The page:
Donald Trump is growing impatient. Following the supposed clean bill of health he got from Senate Republicans’ sham trial, Trump thinks it’s time for the Justice Department to start producing. For him. And while Trump’s overt interventions in the sentencing of his allies Roger Stone and Michael Flynn have garnered the most headlines this week, it’s his desperation for the department to manufacture dirt to aid his reelection campaign that’s making life a living hell at the agency.
The chief piece of dirt that Trump wants now and has always yearned for is one he can use to claim the Russia investigation was a politically motivated witch hunt all along. But to date, all the probes initiated to prove that have concluded just the opposite. The department’s Inspector General found no political bias behind the FBI’s initiation of the Russia probe, which included scrutiny of the Trump campaign’s ties to the Kremlin. Trump had been counting on that report, but not to worry. Perhaps the other two inquiries into the Russia investigation led by Utah U.S. Attorney John Huber (tapped by former Attorney General Jeff Sessions) and Connecticut U.S. Attorney John Durham (tapped by current AG William Barr) would deliver. But as the Washington Post reported Thursday, Huber’s years-long probe isn’t turning up any criminal acts either, leaving Durham as Trump’s last great hope for decimating the origins of the Russia probe.
“After learning that the Huber investigation is not likely to produce charges, Trump has become more insistent that Durham finish his work soon,” writes the Post. “Trump, these people said, wants to be able to use whatever Durham finds as a cudgel in his reelection campaign.”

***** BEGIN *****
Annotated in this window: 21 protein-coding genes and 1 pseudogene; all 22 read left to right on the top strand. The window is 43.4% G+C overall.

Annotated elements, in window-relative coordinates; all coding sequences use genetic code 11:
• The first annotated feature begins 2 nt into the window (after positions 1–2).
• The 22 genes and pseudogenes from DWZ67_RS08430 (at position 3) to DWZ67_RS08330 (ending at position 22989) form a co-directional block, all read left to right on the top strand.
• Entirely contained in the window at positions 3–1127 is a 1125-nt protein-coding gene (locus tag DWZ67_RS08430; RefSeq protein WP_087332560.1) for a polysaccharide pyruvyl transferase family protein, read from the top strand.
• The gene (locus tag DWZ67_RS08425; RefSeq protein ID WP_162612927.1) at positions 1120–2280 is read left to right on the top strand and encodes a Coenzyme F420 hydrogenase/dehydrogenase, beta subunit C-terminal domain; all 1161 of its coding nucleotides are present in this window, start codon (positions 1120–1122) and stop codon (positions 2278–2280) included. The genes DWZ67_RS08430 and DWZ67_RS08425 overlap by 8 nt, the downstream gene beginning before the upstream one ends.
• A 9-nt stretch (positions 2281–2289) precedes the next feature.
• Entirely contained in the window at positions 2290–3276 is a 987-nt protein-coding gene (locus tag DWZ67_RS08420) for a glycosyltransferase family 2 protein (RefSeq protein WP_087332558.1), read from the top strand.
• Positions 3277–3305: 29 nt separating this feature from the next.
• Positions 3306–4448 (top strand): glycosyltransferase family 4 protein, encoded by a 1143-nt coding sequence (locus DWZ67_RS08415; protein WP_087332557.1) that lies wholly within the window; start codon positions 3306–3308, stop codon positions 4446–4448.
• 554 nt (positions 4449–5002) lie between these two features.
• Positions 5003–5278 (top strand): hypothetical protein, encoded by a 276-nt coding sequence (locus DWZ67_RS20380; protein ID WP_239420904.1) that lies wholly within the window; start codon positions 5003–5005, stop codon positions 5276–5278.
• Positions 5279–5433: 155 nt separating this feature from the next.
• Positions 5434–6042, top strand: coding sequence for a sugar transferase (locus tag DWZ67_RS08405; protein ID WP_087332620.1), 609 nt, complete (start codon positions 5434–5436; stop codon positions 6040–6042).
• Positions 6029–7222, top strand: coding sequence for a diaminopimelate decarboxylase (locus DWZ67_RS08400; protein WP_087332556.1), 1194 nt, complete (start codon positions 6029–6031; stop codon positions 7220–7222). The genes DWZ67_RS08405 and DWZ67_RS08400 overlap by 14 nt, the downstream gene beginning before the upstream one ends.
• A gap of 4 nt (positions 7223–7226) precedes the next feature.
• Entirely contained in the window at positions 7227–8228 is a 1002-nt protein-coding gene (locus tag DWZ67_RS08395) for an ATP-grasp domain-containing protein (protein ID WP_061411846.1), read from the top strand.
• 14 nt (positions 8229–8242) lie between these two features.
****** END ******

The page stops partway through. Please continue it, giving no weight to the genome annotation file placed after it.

More than likely, Trump’s impatience is what is actually making Barr’s work “impossible,” as he put it in a new interview with ABC News. Beyond tampering with sentencing in the Flynn and Stone cases, Barr has opened an entirely new investigation into the origins of the investigation into Michael Flynn. Barr reportedly tapped another U.S. attorney for the Eastern District of Missouri, Jeffrey Jensen, to review the interview FBI agents conducted with Flynn early in Trump’s presidency that ultimately led to a felony count of lying to the FBI, according to NBC News. (Yet another Barr investigate the investigators special.) As luck would have it for Trump, that new inquiry about the Flynn case could involve several of Trump’s favorite archenemies: former FBI Director James Comey and former Deputy FBI Director Andrew McCabe.
Parallel to that query, Barr has also assembled a team of prosecutors to comb through cases of interest to Trump, no doubt looking for any toeholds that might produce the outcomes Trump wants. The New York Times mentions the Flynn and Stone cases explicitly but also reports some cases under review aren’t public.
Honestly, goodness knows where this team of apparent interrogators is rooting around, but the strains of this micro-managed oversight came into full public view this week when four prosecutors on the Stone case withdrew from it and one quit the Justice Department altogether.
But Barr, who appears to be on the brink of inspiring an insurrection, doesn’t seem particularly concerned about the sudden push back from his staff members. Asked by ABC News about what motivated their withdrawals, Barr gave no indication that he cared.
BARR: I don’t know why they resigned.
ABC NEWS: So you’ve not had a chance to talk to them?
One group of people that is showing an interest in the exit of those prosecutors from the Stone case are House Democrats, who are mulling the idea of trying to secure testimony from them. They absolutely should because there’s clearly far more lurking beneath the surface here at the Justice Department, and the U.S. Attorney’s office for the District of Columbia appears to be at the epicenter of it all.